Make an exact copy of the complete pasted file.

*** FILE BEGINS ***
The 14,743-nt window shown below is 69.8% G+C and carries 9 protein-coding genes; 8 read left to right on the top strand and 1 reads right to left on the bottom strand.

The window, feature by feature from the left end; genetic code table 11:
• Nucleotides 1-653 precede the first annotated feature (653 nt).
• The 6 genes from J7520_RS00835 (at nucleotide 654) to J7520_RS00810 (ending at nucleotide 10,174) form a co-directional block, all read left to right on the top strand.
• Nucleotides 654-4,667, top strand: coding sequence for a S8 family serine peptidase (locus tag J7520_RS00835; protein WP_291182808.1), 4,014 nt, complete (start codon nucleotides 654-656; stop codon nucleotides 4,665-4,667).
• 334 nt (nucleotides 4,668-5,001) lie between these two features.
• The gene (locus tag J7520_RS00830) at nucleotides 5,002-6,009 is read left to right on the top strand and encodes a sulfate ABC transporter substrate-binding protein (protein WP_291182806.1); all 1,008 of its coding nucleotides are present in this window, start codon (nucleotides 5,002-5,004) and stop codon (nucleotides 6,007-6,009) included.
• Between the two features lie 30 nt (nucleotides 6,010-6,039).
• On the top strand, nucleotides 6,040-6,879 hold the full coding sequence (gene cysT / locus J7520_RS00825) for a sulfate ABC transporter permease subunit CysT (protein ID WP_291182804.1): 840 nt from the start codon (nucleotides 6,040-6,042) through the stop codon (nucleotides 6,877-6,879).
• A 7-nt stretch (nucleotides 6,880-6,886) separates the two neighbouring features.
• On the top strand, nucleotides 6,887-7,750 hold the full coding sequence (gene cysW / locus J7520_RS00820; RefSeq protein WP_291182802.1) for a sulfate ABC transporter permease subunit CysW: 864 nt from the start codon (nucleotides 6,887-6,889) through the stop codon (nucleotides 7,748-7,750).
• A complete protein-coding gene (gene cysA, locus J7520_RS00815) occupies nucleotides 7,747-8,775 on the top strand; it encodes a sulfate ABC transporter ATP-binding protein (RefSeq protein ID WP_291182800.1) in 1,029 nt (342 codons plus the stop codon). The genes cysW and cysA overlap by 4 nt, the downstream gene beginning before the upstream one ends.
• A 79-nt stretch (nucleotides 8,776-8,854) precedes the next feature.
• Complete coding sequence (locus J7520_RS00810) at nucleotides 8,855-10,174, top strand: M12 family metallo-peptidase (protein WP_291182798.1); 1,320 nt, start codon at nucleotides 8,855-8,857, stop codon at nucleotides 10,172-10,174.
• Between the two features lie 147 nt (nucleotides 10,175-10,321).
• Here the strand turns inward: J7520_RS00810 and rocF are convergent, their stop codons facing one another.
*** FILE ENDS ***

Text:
The 14,743-nt window shown below is 69.8% G+C and carries 9 protein-coding genes; 8 read left to right on the top strand and 1 reads right to left on the bottom strand.

The window, feature by feature from the left end; genetic code table 11:
• Nucleotides 1-653 precede the first annotated feature (653 nt).
• The 6 genes from J7520_RS00835 (at nucleotide 654) to J7520_RS00810 (ending at nucleotide 10,174) form a co-directional block, all read left to right on the top strand.
• Nucleotides 654-4,667, top strand: coding sequence for a S8 family serine peptidase (locus tag J7520_RS00835; protein WP_291182808.1), 4,014 nt, complete (start codon nucleotides 654-656; stop codon nucleotides 4,665-4,667).
• 334 nt (nucleotides 4,668-5,001) lie between these two features.
• The gene (locus tag J7520_RS00830) at nucleotides 5,002-6,009 is read left to right on the top strand and encodes a sulfate ABC transporter substrate-binding protein (protein WP_291182806.1); all 1,008 of its coding nucleotides are present in this window, start codon (nucleotides 5,002-5,004) and stop codon (nucleotides 6,007-6,009) included.
• Between the two features lie 30 nt (nucleotides 6,010-6,039).
• On the top strand, nucleotides 6,040-6,879 hold the full coding sequence (gene cysT / locus J7520_RS00825) for a sulfate ABC transporter permease subunit CysT (protein ID WP_291182804.1): 840 nt from the start codon (nucleotides 6,040-6,042) through the stop codon (nucleotides 6,877-6,879).
• A 7-nt stretch (nucleotides 6,880-6,886) separates the two neighbouring features.
• On the top strand, nucleotides 6,887-7,750 hold the full coding sequence (gene cysW / locus J7520_RS00820; RefSeq protein WP_291182802.1) for a sulfate ABC transporter permease subunit CysW: 864 nt from the start codon (nucleotides 6,887-6,889) through the stop codon (nucleotides 7,748-7,750).
• A complete protein-coding gene (gene cysA, locus J7520_RS00815) occupies nucleotides 7,747-8,775 on the top strand; it encodes a sulfate ABC transporter ATP-binding protein (RefSeq protein ID WP_291182800.1) in 1,029 nt (342 codons plus the stop codon). The genes cysW and cysA overlap by 4 nt, the downstream gene beginning before the upstream one ends.
• A 79-nt stretch (nucleotides 8,776-8,854) precedes the next feature.
• Complete coding sequence (locus J7520_RS00810) at nucleotides 8,855-10,174, top strand: M12 family metallo-peptidase (protein WP_291182798.1); 1,320 nt, start codon at nucleotides 8,855-8,857, stop codon at nucleotides 10,172-10,174.
• Between the two features lie 147 nt (nucleotides 10,175-10,321).
• Here the strand turns inward: J7520_RS00810 and rocF are convergent, their stop codons facing one another.